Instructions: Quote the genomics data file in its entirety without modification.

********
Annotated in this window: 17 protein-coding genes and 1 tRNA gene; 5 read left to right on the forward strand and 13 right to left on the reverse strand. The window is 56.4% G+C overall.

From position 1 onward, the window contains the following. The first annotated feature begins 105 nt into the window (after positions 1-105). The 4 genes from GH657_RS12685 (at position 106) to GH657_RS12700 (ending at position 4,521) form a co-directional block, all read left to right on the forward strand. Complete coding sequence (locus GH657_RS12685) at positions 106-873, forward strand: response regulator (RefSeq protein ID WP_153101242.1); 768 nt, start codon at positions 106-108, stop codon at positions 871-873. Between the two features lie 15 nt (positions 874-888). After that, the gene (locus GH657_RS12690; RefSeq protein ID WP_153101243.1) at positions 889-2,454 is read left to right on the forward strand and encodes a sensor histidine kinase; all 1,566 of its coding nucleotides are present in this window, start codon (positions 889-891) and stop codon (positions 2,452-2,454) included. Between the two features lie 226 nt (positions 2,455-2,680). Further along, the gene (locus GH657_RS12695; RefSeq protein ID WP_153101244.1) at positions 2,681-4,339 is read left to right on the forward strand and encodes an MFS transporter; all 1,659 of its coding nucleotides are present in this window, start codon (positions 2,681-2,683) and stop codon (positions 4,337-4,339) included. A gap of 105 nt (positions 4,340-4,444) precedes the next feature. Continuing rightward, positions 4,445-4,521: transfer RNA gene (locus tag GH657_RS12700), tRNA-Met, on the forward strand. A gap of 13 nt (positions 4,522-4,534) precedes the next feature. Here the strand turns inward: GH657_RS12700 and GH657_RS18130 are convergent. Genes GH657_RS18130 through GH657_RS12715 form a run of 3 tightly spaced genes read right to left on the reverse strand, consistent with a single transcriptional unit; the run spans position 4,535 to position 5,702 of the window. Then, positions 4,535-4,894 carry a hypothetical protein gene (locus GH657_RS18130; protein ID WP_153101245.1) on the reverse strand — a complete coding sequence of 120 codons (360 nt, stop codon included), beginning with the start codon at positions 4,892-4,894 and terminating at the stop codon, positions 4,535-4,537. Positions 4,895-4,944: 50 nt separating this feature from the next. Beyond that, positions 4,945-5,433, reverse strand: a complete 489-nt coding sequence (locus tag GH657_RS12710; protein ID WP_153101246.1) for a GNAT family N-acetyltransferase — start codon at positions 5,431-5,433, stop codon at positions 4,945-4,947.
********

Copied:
Annotated in this window: 17 protein-coding genes and 1 tRNA gene; 5 read left to right on the forward strand and 13 right to left on the reverse strand. The window is 56.4% G+C overall.

From position 1 onward, the window contains the following. The first annotated feature begins 105 nt into the window (after positions 1-105). The 4 genes from GH657_RS12685 (at position 106) to GH657_RS12700 (ending at position 4,521) form a co-directional block, all read left to right on the forward strand. Complete coding sequence (locus GH657_RS12685) at positions 106-873, forward strand: response regulator (RefSeq protein ID WP_153101242.1); 768 nt, start codon at positions 106-108, stop codon at positions 871-873. Between the two features lie 15 nt (positions 874-888). After that, the gene (locus GH657_RS12690; RefSeq protein ID WP_153101243.1) at positions 889-2,454 is read left to right on the forward strand and encodes a sensor histidine kinase; all 1,566 of its coding nucleotides are present in this window, start codon (positions 889-891) and stop codon (positions 2,452-2,454) included. Between the two features lie 226 nt (positions 2,455-2,680). Further along, the gene (locus GH657_RS12695; RefSeq protein ID WP_153101244.1) at positions 2,681-4,339 is read left to right on the forward strand and encodes an MFS transporter; all 1,659 of its coding nucleotides are present in this window, start codon (positions 2,681-2,683) and stop codon (positions 4,337-4,339) included. A gap of 105 nt (positions 4,340-4,444) precedes the next feature. Continuing rightward, positions 4,445-4,521: transfer RNA gene (locus tag GH657_RS12700), tRNA-Met, on the forward strand. A gap of 13 nt (positions 4,522-4,534) precedes the next feature. Here the strand turns inward: GH657_RS12700 and GH657_RS18130 are convergent. Genes GH657_RS18130 through GH657_RS12715 form a run of 3 tightly spaced genes read right to left on the reverse strand, consistent with a single transcriptional unit; the run spans position 4,535 to position 5,702 of the window. Then, positions 4,535-4,894 carry a hypothetical protein gene (locus GH657_RS18130; protein ID WP_153101245.1) on the reverse strand — a complete coding sequence of 120 codons (360 nt, stop codon included), beginning with the start codon at positions 4,892-4,894 and terminating at the stop codon, positions 4,535-4,537. Positions 4,895-4,944: 50 nt separating this feature from the next. Beyond that, positions 4,945-5,433, reverse strand: a complete 489-nt coding sequence (locus tag GH657_RS12710; protein ID WP_153101246.1) for a GNAT family N-acetyltransferase — start codon at positions 5,431-5,433, stop codon at positions 4,945-4,947.